Coil vs Air is almost as good as which chain lube. Bacon fat by the way.
Most manufacters have gone to a lot of trouble to make there air forks as plush as there coil forks
Air vs Coil Fork?
Air or Coil 2
Coil v air
air or coil
lots of different views. As always with forums you have to troll through a lost of not relevent posts. And yes some relevent to all mountain riding.
For that budget a new or good condition Rockshox air fork would be the way to go. Fox tends to be more expensive for the same travel and age.
Tora is cheapest, then Recon, both with single air chamber. If you can stretch to a good second hand Reba with dual air then you are in a whole new class of suspension.
I have bought Tora's for $200 (used) and Recon's for $330 (new).
I have some 2005 Reba U Turn forks, but they are still going strong on my son's bike and are not for sale. My point is pick some of those up in good condition second hand and you will transform your bike compared to RST's.
Just watch out, some of the Tora's are cheaper coil forks.
Thanks for the help - as usual the views are so diverse that it makes it hard to choose, but it showed me what to look for. Ended up getting Rock Shox Tora Air. Took it for a small ride through a quary and straight away notived the difference from my old RST. Smoth like a baby's bottom!
Can't wait for a proper ride soon. Any idea anyone when You Yangs will be opening? At least the plantation section.
I vote for the rock shox tora
I've got the Tora SL Coil
you can definitely find one within your budget
There would be plenty of people out there upgrading to more expensive forks so it may be easier to come by
Would you mind second hand ?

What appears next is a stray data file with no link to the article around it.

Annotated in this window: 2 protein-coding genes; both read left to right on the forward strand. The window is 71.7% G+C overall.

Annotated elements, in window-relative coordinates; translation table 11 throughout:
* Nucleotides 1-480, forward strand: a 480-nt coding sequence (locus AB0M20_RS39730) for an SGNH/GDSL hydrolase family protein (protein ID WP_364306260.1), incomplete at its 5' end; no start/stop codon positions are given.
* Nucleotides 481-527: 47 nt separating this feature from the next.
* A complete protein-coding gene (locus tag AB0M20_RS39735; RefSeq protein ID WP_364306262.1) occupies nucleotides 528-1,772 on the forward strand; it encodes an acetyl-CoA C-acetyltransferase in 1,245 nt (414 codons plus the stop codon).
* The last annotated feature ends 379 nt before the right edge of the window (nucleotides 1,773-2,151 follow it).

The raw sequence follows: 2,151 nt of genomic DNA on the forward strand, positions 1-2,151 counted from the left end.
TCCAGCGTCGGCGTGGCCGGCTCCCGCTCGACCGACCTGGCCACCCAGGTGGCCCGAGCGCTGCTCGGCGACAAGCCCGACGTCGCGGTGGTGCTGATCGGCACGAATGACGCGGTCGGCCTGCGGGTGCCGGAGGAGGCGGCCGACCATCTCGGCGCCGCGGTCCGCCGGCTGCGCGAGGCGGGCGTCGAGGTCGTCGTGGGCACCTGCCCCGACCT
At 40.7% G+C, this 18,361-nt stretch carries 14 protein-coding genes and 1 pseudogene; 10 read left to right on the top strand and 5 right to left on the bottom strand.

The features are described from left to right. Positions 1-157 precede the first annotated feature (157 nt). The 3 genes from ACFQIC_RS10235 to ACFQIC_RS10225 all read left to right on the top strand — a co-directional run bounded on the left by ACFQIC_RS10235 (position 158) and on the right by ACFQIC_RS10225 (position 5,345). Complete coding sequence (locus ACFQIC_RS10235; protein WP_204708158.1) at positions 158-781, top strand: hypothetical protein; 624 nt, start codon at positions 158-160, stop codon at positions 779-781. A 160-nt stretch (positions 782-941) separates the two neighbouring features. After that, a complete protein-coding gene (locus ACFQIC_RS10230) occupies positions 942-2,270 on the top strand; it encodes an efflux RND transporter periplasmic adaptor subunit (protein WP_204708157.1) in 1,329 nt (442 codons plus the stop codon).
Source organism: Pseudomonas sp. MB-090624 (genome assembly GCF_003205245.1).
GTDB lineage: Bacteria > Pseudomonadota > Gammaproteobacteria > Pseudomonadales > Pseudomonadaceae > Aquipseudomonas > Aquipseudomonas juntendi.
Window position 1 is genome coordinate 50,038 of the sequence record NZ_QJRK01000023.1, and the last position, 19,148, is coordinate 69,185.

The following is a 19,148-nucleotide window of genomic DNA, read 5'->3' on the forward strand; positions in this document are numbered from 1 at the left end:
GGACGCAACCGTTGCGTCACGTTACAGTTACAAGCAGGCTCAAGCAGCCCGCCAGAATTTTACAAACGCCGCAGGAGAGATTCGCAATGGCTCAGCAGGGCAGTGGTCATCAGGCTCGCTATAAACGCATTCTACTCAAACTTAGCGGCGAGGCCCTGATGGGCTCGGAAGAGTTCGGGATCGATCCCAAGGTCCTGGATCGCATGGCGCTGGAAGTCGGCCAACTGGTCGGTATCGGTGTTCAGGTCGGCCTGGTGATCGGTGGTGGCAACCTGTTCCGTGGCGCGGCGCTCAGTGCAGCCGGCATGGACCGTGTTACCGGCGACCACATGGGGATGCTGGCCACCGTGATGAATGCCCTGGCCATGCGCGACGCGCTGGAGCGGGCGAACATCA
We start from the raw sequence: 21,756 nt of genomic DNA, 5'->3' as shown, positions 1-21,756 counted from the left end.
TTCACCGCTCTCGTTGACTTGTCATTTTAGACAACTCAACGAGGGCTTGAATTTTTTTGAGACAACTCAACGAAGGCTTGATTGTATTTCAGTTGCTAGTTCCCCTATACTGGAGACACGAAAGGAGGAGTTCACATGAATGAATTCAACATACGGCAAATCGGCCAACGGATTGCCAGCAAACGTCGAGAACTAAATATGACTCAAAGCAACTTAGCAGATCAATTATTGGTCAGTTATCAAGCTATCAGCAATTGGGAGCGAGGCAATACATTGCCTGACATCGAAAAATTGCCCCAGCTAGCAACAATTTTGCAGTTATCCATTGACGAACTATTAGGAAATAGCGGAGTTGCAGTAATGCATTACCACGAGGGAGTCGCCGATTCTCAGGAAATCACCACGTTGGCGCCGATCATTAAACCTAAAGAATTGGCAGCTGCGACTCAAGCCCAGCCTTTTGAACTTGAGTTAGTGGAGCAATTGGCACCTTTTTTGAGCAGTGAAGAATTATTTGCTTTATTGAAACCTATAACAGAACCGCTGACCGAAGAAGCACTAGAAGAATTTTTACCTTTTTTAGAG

You can probably find $500-$700 used ones for around the $200-$300 mark based on age and condition
ones I've seen for sale were serviced before being posted for sale for piece of mind
Sorry to the OP for deraling his thread, but I read this with interest and thought of my bike.
I have a Scott Aspen XC Hardtail, probably about 8 years old with a mix of LX and XT stuff on it. The forks are Manitou Axel Comps, which I understand at the time were an 'OK', fork - not bottom of the barrel, but basic and fairly entry level.
The Manitou's do the job I guess, but I've never been blown away by them ( a little on the pogo stick side ).
A question: Seeing as though the Rock Shox Tora Solos are selling new on eBay for $199 shipped, would they be a worthwhile cheap upgrade to my existing fork, or would I just be exchanging one entry level fork for another?
I know the bike's a bit of a dinosaur these days, but I'm not ready for a full bike upgrade for a while yet, and it's still going strong.
I have Solo Air internals on 2 out of 3 Lefty's, and it works well. Not 100% sure if it's RockShox, but very plush, no messing about on setup. If the "Solo" reference is to Solo Air, they will be an improvement for sure. Just set the air pressure to give you 25 to 15% sag with the rebound backed off fully, and you should be right.
Thanks Trailgumby... at that price I might give them a try.
EDIT: OK - order placed. I'll definitely report back once I've got them on the bike and let you all know how they go compared to the Manitou Axel Comps.